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 Nordic Party Members: Linkages in Troubled Times, Edited by Marie Demker, Knut Heidar, and Karina Kosiara-Pedersen

The Rise of Weaponised Legalism

Europe (Central and Eastern)
 
Democracy
 
Elites
 
European Union
 
Political Competition
 
Courts
 
Qualitative
 
Presenter
Maria Popova
McGill University
Authors
Maria Popova
McGill University

Abstract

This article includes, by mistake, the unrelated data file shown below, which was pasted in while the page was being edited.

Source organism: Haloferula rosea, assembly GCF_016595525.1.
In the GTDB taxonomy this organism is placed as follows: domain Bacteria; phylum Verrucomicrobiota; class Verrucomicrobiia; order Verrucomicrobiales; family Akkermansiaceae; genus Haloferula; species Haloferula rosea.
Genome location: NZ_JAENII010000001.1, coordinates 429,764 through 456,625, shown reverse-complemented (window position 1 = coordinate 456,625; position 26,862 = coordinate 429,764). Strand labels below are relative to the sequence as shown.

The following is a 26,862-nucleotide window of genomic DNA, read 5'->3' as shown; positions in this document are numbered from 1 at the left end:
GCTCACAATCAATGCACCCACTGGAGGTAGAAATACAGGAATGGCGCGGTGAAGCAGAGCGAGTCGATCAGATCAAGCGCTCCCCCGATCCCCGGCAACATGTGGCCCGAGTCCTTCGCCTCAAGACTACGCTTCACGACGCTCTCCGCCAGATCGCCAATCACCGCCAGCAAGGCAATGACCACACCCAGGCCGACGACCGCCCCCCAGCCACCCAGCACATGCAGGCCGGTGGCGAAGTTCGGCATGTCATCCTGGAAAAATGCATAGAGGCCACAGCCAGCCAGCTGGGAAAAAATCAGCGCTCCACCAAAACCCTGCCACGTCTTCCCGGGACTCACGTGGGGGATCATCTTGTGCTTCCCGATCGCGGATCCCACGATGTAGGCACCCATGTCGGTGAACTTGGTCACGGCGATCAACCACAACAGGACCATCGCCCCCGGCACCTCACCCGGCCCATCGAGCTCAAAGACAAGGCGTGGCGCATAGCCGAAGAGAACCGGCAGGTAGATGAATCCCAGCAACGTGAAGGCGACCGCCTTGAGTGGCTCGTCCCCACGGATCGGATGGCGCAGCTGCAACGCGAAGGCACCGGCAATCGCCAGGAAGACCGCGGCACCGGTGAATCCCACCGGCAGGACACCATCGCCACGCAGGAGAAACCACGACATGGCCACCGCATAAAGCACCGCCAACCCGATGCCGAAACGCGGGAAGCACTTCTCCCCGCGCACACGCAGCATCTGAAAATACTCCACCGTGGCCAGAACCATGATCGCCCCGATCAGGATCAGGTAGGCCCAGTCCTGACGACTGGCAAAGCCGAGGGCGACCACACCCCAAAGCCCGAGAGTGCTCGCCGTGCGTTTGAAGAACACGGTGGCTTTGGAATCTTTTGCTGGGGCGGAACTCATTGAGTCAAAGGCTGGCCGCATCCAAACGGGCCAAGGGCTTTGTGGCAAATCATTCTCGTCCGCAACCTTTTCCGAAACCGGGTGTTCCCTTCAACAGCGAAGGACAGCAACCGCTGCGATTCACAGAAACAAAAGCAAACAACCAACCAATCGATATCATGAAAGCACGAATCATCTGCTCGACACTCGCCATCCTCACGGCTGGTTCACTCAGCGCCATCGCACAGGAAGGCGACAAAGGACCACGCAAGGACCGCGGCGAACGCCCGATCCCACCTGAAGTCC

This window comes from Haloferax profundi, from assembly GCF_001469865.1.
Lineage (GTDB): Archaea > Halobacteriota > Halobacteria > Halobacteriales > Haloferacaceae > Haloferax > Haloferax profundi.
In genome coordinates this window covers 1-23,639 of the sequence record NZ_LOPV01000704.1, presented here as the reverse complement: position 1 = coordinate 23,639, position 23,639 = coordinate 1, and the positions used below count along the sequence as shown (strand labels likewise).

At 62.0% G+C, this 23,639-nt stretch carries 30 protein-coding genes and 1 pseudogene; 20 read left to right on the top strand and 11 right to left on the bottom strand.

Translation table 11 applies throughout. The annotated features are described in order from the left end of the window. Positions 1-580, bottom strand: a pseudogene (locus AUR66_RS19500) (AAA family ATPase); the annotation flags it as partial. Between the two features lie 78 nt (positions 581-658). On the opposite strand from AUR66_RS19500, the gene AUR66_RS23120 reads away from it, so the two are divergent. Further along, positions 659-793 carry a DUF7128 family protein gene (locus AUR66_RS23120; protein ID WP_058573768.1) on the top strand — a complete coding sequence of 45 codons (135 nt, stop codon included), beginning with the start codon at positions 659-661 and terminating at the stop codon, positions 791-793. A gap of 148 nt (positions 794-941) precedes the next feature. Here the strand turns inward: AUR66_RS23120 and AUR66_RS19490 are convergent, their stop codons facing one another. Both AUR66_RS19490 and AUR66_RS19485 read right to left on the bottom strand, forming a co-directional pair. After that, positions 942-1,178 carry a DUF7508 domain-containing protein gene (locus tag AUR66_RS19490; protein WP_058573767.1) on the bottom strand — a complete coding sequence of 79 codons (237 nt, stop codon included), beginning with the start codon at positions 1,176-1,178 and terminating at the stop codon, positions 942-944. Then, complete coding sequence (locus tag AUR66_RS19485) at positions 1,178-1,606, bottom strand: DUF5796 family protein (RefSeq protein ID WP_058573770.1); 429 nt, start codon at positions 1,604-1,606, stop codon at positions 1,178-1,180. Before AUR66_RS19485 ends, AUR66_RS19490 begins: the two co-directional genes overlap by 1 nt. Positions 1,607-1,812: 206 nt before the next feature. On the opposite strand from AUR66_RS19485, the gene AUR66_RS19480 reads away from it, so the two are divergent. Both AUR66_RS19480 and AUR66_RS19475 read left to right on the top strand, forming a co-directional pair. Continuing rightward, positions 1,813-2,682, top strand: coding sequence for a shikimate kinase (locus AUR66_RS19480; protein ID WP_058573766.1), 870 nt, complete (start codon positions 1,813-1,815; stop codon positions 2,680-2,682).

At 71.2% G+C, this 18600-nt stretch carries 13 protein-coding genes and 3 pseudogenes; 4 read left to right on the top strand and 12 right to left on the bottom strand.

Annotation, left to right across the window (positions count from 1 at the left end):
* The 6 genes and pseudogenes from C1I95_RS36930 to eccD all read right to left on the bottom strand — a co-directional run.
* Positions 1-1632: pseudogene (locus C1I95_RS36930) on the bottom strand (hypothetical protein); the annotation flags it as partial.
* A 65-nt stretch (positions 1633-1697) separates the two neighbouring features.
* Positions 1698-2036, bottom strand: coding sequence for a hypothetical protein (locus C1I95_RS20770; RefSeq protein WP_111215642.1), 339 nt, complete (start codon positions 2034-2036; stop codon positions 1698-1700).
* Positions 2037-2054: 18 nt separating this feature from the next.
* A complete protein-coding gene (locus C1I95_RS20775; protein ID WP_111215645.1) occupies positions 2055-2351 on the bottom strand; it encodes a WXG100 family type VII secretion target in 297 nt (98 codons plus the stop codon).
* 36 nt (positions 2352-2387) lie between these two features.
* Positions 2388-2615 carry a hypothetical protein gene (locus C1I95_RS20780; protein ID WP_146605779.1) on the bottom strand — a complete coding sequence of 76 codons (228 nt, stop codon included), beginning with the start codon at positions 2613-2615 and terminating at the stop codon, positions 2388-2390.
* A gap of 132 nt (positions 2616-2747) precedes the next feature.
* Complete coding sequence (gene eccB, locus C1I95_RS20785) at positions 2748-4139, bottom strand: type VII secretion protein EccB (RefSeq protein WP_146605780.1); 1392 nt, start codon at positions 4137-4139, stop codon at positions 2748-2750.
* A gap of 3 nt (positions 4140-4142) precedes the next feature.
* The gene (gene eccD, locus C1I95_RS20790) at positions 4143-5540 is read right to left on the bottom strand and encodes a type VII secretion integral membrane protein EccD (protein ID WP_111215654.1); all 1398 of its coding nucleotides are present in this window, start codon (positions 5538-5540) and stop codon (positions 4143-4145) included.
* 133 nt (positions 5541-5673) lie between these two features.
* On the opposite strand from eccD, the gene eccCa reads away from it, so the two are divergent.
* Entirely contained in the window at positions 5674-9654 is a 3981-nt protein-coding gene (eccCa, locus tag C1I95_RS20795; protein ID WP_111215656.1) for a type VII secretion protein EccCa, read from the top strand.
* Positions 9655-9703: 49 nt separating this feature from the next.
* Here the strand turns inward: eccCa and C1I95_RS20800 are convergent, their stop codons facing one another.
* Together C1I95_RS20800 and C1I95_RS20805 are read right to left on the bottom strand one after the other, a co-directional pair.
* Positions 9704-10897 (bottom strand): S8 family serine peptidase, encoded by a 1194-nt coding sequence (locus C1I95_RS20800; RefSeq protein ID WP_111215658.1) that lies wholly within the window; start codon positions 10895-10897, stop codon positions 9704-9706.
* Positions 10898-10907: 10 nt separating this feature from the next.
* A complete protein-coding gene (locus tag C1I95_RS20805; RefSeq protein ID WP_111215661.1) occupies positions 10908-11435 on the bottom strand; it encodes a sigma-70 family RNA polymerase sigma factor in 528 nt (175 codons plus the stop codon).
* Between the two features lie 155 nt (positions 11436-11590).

The institutional judicial reforms pursued by the Polish and Hungarian government have been framed as democratic backsliding and the rise of autocratic legalism (Scheppele 2018; Sadurski 2018; Halmai 2018, etc). Instead, the process should be interpreted as the rejection of the judicialized politics norm and the rise of weaponized legalism in its wake. A weaponized legal regime is compatible with democratic political competition. In it, political competitors reach regularly for the law to undermine their opponents, strengthen themselves and their allies, or advertise their power. One manifestation of weaponized legalism is the politicization of judicial careers and frequent judicial reform measures. Judicial appointments, promotions, demotions, and discipline provoke heated political fights. Politicians who expect to wage legal attacks against opponents or to have to fend them off pay close attention to who sits on the bench. Incumbents perennially push judicial restructuring as they try to gain influence over the courts or try to close channels of influence opened by their predecessors. Another manifestation are high volumes of litigation involving important political actors in different legal issue areas. An explosion of corruption prosecutions is particularly likely. In many countries, political corruption and its mechanisms have been in place for decades, so a greater volume of anti-corruption prosecutions shows that political adversaries have started using criminal law to fight their battles, rather than that law enforcement has discovered effective ways to uncover and prosecute corruption. Finally, due to the high levels of litigation involving political actors, weaponized legalism is characterized by extensive media coverage of the courts. Public discourse on the courts does not assume that cases are filed or decided in good faith, but rather that they serve as instruments in a political fight. The media bounces around competing conspiracies about who has managed to weaponize the law in each case.
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